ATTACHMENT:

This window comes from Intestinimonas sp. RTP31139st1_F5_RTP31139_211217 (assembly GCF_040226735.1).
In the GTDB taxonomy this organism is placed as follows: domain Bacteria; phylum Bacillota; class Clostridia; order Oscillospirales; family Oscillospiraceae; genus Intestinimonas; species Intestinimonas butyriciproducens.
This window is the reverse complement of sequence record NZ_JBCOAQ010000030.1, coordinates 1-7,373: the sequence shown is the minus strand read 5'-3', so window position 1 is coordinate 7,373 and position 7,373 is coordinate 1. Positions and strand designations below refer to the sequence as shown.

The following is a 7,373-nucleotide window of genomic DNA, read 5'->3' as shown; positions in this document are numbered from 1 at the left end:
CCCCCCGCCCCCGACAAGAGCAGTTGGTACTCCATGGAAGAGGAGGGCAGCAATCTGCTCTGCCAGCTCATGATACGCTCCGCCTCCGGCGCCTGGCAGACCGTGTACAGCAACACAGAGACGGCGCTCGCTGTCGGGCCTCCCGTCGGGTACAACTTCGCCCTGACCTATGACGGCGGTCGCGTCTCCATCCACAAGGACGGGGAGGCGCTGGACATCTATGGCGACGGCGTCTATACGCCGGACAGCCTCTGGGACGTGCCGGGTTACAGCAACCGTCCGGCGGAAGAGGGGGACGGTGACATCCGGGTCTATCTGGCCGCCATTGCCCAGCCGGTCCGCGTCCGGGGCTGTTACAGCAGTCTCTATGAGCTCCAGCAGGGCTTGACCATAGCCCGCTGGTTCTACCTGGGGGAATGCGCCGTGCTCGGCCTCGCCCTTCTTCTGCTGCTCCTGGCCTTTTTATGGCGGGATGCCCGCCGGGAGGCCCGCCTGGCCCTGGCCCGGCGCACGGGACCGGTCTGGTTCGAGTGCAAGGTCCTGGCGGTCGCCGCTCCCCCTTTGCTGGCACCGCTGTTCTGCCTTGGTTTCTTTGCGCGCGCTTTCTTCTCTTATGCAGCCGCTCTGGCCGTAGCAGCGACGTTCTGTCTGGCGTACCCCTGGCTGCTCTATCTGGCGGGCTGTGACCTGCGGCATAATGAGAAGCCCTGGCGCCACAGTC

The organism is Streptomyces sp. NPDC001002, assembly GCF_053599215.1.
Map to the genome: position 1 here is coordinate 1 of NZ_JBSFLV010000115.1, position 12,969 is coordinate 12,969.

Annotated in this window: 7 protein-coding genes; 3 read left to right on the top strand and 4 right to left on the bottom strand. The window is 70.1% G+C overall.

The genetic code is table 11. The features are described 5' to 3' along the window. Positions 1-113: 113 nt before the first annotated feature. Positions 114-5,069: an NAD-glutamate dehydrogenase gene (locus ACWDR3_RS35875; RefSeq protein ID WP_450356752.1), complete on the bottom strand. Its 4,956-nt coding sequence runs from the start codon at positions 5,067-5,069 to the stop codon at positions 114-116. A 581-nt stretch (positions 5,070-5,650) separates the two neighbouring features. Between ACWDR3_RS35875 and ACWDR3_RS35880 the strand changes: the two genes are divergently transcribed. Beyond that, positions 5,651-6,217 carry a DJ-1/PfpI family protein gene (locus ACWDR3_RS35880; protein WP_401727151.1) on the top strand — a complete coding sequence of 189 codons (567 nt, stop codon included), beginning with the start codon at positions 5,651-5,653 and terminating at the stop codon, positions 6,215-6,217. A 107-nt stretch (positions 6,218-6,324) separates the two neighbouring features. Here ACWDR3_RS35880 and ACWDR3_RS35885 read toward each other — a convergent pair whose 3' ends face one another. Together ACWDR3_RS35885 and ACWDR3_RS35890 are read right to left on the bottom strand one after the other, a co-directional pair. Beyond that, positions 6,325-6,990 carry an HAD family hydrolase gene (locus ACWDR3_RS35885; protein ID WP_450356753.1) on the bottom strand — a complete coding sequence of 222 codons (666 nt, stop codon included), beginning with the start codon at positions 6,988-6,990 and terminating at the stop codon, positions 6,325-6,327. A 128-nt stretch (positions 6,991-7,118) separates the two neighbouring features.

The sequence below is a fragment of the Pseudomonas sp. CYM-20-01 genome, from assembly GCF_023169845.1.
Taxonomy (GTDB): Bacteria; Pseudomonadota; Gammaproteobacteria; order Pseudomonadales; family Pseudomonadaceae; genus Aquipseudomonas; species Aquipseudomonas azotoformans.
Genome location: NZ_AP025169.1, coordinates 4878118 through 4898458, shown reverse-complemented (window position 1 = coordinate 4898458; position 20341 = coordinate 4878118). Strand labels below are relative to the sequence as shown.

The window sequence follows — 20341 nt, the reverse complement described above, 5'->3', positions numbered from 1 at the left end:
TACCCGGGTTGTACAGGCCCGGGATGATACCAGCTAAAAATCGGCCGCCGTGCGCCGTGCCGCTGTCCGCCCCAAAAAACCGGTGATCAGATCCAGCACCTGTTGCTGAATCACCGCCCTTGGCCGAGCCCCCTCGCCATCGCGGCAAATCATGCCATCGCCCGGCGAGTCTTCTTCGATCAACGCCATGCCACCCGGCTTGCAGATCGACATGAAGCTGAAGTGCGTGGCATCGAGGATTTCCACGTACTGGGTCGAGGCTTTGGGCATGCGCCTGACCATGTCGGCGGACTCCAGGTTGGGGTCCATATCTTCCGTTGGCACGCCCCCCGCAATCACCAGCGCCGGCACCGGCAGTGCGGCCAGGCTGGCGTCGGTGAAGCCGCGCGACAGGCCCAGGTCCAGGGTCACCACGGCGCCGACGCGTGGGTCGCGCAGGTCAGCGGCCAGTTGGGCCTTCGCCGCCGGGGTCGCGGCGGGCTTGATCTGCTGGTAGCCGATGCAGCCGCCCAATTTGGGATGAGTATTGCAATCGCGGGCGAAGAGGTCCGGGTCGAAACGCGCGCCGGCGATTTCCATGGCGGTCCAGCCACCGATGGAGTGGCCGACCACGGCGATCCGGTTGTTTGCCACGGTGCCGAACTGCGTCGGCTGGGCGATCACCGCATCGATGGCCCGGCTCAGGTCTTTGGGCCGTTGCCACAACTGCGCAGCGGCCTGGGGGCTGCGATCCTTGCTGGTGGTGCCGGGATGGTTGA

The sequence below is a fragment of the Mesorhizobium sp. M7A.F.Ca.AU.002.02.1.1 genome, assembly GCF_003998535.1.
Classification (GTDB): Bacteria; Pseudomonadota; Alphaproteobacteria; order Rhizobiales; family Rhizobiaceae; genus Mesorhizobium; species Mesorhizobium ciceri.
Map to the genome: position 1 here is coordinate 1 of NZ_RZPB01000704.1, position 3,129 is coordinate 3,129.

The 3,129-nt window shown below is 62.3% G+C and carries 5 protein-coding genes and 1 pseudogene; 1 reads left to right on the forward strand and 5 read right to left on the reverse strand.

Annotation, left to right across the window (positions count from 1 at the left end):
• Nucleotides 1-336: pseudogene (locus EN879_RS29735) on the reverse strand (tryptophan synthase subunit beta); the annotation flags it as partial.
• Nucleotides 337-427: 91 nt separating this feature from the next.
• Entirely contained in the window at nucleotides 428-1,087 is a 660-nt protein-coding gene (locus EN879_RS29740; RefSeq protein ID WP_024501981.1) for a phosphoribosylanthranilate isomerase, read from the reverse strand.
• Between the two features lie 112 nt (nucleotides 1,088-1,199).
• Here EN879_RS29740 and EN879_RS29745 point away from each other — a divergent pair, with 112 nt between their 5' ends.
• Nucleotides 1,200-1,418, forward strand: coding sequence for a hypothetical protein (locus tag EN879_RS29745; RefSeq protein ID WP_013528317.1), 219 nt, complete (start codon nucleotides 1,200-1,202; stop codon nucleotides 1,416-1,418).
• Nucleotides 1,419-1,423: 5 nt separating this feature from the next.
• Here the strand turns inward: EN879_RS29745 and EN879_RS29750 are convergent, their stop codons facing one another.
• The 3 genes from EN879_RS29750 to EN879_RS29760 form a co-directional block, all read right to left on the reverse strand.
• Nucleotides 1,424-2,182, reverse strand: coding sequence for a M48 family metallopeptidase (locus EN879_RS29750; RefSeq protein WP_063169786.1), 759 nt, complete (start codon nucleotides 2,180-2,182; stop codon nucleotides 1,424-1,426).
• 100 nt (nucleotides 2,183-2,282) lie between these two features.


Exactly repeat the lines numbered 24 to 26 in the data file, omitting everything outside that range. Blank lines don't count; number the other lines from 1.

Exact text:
• Here EN879_RS29740 and EN879_RS29745 point away from each other — a divergent pair, with 112 nt between their 5' ends.
• Nucleotides 1,200-1,418, forward strand: coding sequence for a hypothetical protein (locus tag EN879_RS29745; RefSeq protein ID WP_013528317.1), 219 nt, complete (start codon nucleotides 1,200-1,202; stop codon nucleotides 1,416-1,418).
• Nucleotides 1,419-1,423: 5 nt separating this feature from the next.